If there were an award for the most important technological concept of the past 20 years, to my mind there would be no question of the winning conception: no other technology comes close to middleware.
Wireless would be useless without it. Can you imagine building or rewriting a database that is entirely separate from your company’s current system just so that company employees could get at corporate data?
IBM Corp. last month announced two pieces of middleware for wireless access to, and execution on, the back end.
The first is iSeries Management Central. iSeries is the new name for IBM’s AS/400 server line, which probably can be found in some of the biggest and some of the newest corporations, from Krispy Kreme to Colgate-Palmolive.
Management Central is a piece of middleware that will allow an operator, or whoever runs the day-to-day operations in a machine room, to access and monitor the performance of the system and applications from a cell phone or a Palm device. But it does more than monitor. It can execute commands as well, including starting and restarting jobs. Basically, it is management console software on a handheld.
“If you’re running payroll processing, you can see if it has finished processing; or if there was a problem, you can restart it,” said Ian Jarman, iSeries product manager in Rochester, Minn.
The middleware will ship this month with the next revision of the iSeries and will be part of the OSes bundled with the iSeries, including OS/400 and AIX.
The other neat piece of middleware coming out of IBM is XML DB2 Extender. This component is now in trial stage at the Venetian Hotel in Las Vegas.
The middleware allows you to convert data from a DB2 database into XML and render it to a wireless device. As all good middleware should, it becomes the critical link to a business application.
The Venetian has its room inventory, check-in, and guest database on iSeries. If you’ve ever gone to Las Vegas for one of the big shows such as Comdex, you know the nightmare extends beyond waiting a half hour or more in line for a cab at the airport. If your timing is right when you finally arrive at the hotel, you will be faced with yet another line at check-in.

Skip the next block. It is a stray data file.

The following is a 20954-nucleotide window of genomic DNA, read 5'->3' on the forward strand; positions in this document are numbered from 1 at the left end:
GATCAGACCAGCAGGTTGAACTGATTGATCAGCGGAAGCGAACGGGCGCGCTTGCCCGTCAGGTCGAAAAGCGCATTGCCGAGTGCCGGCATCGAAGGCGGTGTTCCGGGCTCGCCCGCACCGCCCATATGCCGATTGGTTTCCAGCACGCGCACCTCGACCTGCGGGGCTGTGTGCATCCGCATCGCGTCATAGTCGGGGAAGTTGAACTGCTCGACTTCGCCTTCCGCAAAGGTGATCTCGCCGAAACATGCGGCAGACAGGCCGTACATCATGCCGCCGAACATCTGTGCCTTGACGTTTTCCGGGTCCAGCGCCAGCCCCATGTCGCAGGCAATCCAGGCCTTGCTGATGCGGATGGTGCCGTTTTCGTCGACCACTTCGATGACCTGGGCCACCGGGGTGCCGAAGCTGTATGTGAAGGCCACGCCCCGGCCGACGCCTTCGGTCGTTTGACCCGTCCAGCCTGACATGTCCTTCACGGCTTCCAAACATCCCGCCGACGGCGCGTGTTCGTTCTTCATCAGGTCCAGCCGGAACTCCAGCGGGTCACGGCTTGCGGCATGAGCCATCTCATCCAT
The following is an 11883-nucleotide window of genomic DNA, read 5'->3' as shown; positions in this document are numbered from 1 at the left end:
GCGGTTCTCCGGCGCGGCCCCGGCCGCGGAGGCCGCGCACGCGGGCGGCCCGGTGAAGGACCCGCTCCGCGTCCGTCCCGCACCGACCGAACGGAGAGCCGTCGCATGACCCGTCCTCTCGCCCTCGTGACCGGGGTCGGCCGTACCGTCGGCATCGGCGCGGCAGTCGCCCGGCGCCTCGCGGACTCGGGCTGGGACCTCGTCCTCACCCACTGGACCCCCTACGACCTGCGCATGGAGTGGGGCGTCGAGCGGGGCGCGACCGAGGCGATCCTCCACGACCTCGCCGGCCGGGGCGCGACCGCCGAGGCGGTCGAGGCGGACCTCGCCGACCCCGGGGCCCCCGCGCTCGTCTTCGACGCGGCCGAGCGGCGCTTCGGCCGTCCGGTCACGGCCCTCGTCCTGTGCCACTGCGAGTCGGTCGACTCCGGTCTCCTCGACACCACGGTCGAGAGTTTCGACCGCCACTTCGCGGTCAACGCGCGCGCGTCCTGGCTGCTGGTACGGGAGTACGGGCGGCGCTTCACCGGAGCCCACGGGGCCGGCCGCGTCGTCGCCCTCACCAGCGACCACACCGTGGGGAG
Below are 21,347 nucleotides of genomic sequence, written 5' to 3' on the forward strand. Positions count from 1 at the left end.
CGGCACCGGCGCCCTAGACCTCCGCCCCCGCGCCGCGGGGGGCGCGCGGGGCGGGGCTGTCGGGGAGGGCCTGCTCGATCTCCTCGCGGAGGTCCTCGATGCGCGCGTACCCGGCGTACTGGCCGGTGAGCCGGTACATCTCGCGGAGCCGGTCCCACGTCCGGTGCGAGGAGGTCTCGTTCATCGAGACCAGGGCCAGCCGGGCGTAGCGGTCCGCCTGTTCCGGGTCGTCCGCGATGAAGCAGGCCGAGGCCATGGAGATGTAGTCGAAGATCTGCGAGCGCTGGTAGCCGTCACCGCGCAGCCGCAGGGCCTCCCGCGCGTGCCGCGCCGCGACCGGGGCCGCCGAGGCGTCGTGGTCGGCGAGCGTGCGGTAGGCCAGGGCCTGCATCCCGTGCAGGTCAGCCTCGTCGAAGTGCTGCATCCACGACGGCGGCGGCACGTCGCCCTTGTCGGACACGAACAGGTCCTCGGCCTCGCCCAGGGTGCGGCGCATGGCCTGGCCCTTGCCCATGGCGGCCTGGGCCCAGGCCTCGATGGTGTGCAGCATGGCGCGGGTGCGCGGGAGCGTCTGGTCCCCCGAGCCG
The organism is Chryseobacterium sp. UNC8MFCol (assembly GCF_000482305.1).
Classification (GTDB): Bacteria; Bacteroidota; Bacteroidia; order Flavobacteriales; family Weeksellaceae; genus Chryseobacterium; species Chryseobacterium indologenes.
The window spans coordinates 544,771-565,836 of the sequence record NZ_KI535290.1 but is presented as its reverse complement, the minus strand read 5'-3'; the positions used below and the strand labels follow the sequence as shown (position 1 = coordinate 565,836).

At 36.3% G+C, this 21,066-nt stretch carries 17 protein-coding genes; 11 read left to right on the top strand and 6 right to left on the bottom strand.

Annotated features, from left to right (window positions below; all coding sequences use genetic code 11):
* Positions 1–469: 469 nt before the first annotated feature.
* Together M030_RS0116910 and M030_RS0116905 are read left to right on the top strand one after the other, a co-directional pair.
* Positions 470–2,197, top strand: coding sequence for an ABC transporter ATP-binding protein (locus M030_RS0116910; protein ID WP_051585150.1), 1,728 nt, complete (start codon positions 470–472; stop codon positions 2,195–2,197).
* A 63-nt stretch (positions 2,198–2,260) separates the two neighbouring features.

Well, if the pilot program at the Venetian works out, next time you arrive, a roving check-in agent will spot you as you come through the doors at any one of the half-dozen entrances to the hotel and check you in right there. It’s like mobilizing the old “green screen” from the front desk.
The check-in agents will carry a Symbol Technologies-modified Palm device with attached credit card swiper and keymaker. Ethernet 802.11b access points will be placed around the hotel to link with the database.
Although the primary goal is most likely better customer relationship management, I see a secondary goal targeted mainly at those high rollers: the sooner they get checked in, the sooner they start gambling. A high roller can lose a lot of bucks in the first 15 minutes. And for those who are really eager to lose their money, the Venetian staff will check guests in while they’re at the table.
Although Jarman couldn’t talk about the cost of the hardware, he said the software piece cost between US$70,000 and US$100,000. The project took about two months; and Lansa, a Chicago-based integrator and IBM partner, gets credit for the creation and installation of the project.
SAP practices what it preaches
Using a Compaq iPaq Pocket PC, a Sierra Wireless air card modem, a dedicated T1 line, dedicated IP addresses and AT&T and Verizon as service providers, SAP AG is enabling its 345-person field sales force with a single sign-on to its R3 sales automation applications.
Except for those account executives who need to make presentations, the need to lug around a notebook just diminished. Later this year when SAP goes to the packet-based network GPRS (general packet radio service) offered by AT&T, e-mail syncing will be possible as well, according to Tom DelMonte, manager of the Internal Business Consulting department at SAP in New Town Square, Penn.
I asked DelMonte if he thought notebooks would disappear when that happens.
“Some of the guys are already using Stowaway keyboards on the iPaq, and some account executives are using Transcriber – a Microsoft application trained to read your own handwriting – instead of notebooks,” DelMonte said.
Technology will soon be available so that the security can fit on the handheld. For now, according to DelMonte, SAP has created a minifirewall with one IP address assigned to each air card. Sign-on software will soon be small enough to reside on the device. “My one password will work on my laptop and handheld,” DelMonte said.
Ephraim Schwartz is an editor at large in InfoWorld (U.S.)’s news department. He can be reached at email@example.com.